The lab that performed the study for Calgene acknowledged that the results “did suggest a possible treatment related” problem. FDA scientists repeatedly asked Calgene to provide additional data in order to resolve what they regarded as outstanding safety questions. The director of FDA’s Office of Special Research Skills wrote that the tomatoes did not demonstrate a “reasonable certainty of no harm,” which is the normal standard of safety. The Additives Evaluation Branch agreed that “unresolved questions still remain,” and the staff pathologist stated, “In the absence of adequate explanations by Calgene, the issues raised by the Pathology Branch … remain and leave doubts as to the validity of any scientific conclusion(s) which may be drawn from the studies’ findings.”

Oh yeah, some rats died

The team that had obtained the formerly secret FDA documents sent the full Flavr Savr studies to Dr. Pusztai for review and comment. While reading them, he happened across an endnote that apparently the FDA scientists either did not see or chose to ignore. The text nonchalantly indicated that 7 of the 40 rats fed the Flavr Savr tomato died within two weeks. The dead rats had eaten the same tomato line as those that developed lesions. In the other groups, fed the other Flavr Savr line, a natural tomato control, or a water control, only one rat had died.

But the endnote summarily dismissed the cause of death as husbandry error, and no additional data or explanation was provided. The dead rats were simply replaced with new ones.

When I discussed this finding with Dr. Pusztai over the phone, he was beside himself. He told me emphatically that in proper studies, you never just dismiss the cause of death with an unsupported footnote. He said that the details of the post mortem analysis must be included in order to rule out possible causes or to raise questions for additional research. Furthermore, you simply never replace test animals once the research begins.

Questionable follow-up study

Calgene repeated the rat study. This time, one male rat from the non-GM group of 20, and two females from the GM-fed group of 15, showed stomach lesions. Calgene claimed success. They said that the necrosis (dead tissue) and erosions (inflammation and bleeding) were “incidental” and not tomato-related. The FDA staff pathologist, however, was not convinced. He responded that “the criteria for qualifying a lesion as incidental were not provided.” Further, he said that the disparity between the studies “has not been adequately addressed or explained.”

In reality, the new study was not actually a “repeat.” They used tomatoes from a different batch and used a freeze-dried concentrate rather then the frozen concentrate used in the previous trial. Dr. Martineau explained to me that by freeze-drying, it allowed them to put more of the concentrated tomato into each rat. But Dr. Pusztai said that altering the preparation of the food can lead to different results. He also pointed out that humans were more likely to consume frozen concentrate compared with freeze-dried.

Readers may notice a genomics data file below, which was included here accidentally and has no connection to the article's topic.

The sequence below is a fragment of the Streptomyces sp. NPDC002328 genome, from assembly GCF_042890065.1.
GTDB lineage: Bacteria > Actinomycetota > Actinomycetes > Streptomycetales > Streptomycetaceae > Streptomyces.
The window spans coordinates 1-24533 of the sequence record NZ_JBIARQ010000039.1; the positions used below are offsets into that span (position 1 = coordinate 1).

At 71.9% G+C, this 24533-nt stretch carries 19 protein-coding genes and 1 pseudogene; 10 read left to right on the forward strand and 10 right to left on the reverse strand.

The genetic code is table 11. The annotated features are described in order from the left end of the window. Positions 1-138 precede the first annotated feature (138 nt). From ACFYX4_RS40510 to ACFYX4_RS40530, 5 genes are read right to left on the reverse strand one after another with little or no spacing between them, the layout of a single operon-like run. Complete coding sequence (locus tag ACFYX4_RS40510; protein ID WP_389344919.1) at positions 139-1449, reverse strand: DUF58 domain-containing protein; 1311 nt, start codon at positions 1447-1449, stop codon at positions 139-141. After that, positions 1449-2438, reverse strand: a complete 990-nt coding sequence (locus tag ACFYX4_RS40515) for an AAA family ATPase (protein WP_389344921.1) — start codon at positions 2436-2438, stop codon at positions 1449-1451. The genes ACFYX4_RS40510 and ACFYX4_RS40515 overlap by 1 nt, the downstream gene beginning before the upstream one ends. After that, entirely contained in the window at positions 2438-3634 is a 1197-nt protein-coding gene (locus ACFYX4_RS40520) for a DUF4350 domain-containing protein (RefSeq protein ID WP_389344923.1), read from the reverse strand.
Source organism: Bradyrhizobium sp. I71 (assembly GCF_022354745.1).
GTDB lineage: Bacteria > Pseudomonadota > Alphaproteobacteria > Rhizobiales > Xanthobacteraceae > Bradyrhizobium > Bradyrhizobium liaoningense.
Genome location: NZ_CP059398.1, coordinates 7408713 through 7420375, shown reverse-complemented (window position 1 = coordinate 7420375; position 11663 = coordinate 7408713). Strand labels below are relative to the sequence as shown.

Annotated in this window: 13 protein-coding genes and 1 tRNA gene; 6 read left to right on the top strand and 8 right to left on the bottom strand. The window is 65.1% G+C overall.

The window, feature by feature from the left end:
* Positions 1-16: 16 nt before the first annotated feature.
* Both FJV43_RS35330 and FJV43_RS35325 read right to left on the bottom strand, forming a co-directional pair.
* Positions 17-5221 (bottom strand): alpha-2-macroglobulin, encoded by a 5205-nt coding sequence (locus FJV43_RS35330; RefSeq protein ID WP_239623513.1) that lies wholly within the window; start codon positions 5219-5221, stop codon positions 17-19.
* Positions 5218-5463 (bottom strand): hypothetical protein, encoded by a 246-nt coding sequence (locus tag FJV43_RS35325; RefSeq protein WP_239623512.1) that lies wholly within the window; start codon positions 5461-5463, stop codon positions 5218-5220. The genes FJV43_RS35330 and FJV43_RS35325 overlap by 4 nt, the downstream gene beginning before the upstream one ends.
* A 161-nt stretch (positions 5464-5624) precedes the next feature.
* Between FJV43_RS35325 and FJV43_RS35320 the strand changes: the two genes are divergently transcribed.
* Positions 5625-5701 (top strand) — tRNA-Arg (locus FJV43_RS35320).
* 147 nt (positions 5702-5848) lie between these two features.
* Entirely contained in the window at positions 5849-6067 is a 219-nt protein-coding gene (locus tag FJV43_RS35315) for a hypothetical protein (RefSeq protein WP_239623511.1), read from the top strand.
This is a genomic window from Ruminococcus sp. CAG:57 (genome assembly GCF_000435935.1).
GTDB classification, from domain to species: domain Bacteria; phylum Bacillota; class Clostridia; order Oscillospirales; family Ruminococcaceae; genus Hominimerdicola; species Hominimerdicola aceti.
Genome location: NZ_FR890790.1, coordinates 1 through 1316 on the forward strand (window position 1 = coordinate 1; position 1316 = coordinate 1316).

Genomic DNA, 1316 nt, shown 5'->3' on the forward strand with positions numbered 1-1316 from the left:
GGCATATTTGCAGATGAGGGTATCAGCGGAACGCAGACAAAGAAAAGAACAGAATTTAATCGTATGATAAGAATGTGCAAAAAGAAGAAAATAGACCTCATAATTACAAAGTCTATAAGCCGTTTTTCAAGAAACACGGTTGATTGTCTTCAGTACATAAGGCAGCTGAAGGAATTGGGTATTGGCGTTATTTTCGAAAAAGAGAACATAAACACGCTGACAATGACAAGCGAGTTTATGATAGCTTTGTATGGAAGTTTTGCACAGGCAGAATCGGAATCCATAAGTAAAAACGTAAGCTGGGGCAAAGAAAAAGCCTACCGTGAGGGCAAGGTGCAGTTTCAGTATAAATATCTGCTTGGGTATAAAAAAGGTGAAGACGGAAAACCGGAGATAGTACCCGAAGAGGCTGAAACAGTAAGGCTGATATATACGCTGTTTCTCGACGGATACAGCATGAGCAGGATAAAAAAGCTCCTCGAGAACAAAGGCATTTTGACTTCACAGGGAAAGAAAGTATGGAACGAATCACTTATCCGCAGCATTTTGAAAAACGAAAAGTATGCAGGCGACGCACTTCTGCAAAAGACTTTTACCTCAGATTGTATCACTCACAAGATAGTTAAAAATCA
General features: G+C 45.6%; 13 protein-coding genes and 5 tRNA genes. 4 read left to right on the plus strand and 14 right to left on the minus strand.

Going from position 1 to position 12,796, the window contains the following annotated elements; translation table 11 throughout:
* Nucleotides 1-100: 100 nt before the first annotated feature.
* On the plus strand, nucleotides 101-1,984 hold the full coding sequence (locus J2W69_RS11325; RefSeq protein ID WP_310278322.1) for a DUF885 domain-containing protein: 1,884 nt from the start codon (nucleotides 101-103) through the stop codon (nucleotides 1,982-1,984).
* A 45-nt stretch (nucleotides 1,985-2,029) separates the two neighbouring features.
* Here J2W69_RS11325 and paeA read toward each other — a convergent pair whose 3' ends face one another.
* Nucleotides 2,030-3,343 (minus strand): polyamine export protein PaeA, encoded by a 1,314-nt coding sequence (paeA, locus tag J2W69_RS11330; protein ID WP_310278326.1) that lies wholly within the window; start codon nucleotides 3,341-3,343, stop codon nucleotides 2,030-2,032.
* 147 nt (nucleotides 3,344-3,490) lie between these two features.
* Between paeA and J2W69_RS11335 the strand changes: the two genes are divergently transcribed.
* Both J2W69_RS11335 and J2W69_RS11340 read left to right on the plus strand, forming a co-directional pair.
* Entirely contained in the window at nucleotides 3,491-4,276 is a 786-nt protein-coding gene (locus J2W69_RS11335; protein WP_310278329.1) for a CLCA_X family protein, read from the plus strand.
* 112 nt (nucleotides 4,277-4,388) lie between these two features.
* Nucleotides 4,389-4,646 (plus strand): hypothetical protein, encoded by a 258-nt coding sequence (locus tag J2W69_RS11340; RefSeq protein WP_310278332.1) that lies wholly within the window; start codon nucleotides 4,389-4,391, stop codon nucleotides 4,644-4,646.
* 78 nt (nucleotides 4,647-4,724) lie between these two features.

In spite of the outstanding issues, the political appointees at the FDA concluded that the lesions were not related to the GM tomatoes. To be on the safe side, however, Calgene on its own chose not to commercialize the tomato line that was associated with the high rate of stomach lesions and deaths. The other line went onto supermarket shelves in 1994.

Faulty science rules the day

This was the very first GM food crop to be consumed in the US. It was arguably the most radical change in our food in all of human history. It was the product of an infant science that was prone to side-effects. Yet it was placed on the market without required labels, warnings, or post-marketing surveillance. One hopes that the FDA would have been exhaustive in their approval process, holding back approvals until all doubts were extinguished. But the agency was officially mandated with promoting biotechnology and bent over backwards to push GMOs onto the market. As a result, their evaluation was woefully inadequate.

Having discovered problems in the stomach, for example, Dr. Pusztai said they should have looked further down the digestive system at the intestines as well, but they didn’t. They should have increased the number of animals in the experiment to strengthen the findings, but they didn’t. And they should have used young (e.g. month-old) and pregnant animals as is done with pharmaceutical studies, but they didn’t.

They did, however, use rats with vast differences in starting weights. This invalidates any conclusions that there were no significant differences in weight gain, feed intake, or organ weights between GM- and non-GM-fed groups. The starting weights in the Flavr Savr experiment ranged from 130 to 258 grams for males, and 114 to 175 grams for females. Contrast that with the hundreds of rat feeding trials conducted by Dr. Pusztai, where the starting weights were within a range of 1 or 2 grams.

Dr. Pusztai also pointed out that the experimental tomatoes were grown at different locations and harvested at different times, which further increases the variability of results.

The FDA’s defense that the bleeding stomachs did not come from the Flavr Savr diet was also an exercise in faulty science. They blamed the lesions on mucolytic agents in the tomato (i.e. components that dissolves thick mucus); but according to Dr. Pusztai, tomatoes are not known to contain mucolytic agents. The FDA also claimed that it might be the food restriction in the rats’ diet—but the rats ate as much as they wanted. Or maybe it was the animal restraint—but the rats were not restrained.